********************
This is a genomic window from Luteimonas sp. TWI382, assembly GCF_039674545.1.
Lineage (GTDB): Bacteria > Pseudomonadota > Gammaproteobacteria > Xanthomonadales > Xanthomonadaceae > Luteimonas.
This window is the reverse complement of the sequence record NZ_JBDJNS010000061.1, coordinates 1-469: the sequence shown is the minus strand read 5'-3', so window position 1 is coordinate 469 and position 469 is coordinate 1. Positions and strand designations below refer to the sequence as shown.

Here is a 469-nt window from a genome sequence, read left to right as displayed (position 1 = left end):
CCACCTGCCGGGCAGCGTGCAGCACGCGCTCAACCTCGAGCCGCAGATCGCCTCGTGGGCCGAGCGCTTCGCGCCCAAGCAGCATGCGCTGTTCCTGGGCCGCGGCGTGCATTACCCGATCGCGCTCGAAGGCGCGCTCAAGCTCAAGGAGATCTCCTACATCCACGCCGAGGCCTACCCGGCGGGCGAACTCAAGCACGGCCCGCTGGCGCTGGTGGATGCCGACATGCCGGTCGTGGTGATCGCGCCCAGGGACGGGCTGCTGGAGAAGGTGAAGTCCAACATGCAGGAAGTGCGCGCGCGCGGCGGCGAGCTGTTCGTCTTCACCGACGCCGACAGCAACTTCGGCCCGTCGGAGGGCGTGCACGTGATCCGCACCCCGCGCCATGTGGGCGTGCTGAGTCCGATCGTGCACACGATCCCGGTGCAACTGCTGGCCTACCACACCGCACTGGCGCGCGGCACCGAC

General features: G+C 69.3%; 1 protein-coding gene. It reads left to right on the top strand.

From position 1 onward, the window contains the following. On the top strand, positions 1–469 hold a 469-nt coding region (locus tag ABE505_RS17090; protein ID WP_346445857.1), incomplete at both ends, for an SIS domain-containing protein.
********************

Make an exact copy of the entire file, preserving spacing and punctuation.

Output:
This is a genomic window from Luteimonas sp. TWI382, assembly GCF_039674545.1.
Lineage (GTDB): Bacteria > Pseudomonadota > Gammaproteobacteria > Xanthomonadales > Xanthomonadaceae > Luteimonas.
This window is the reverse complement of the sequence record NZ_JBDJNS010000061.1, coordinates 1-469: the sequence shown is the minus strand read 5'-3', so window position 1 is coordinate 469 and position 469 is coordinate 1. Positions and strand designations below refer to the sequence as shown.

Here is a 469-nt window from a genome sequence, read left to right as displayed (position 1 = left end):
CCACCTGCCGGGCAGCGTGCAGCACGCGCTCAACCTCGAGCCGCAGATCGCCTCGTGGGCCGAGCGCTTCGCGCCCAAGCAGCATGCGCTGTTCCTGGGCCGCGGCGTGCATTACCCGATCGCGCTCGAAGGCGCGCTCAAGCTCAAGGAGATCTCCTACATCCACGCCGAGGCCTACCCGGCGGGCGAACTCAAGCACGGCCCGCTGGCGCTGGTGGATGCCGACATGCCGGTCGTGGTGATCGCGCCCAGGGACGGGCTGCTGGAGAAGGTGAAGTCCAACATGCAGGAAGTGCGCGCGCGCGGCGGCGAGCTGTTCGTCTTCACCGACGCCGACAGCAACTTCGGCCCGTCGGAGGGCGTGCACGTGATCCGCACCCCGCGCCATGTGGGCGTGCTGAGTCCGATCGTGCACACGATCCCGGTGCAACTGCTGGCCTACCACACCGCACTGGCGCGCGGCACCGAC

General features: G+C 69.3%; 1 protein-coding gene. It reads left to right on the top strand.

From position 1 onward, the window contains the following. On the top strand, positions 1–469 hold a 469-nt coding region (locus tag ABE505_RS17090; protein ID WP_346445857.1), incomplete at both ends, for an SIS domain-containing protein.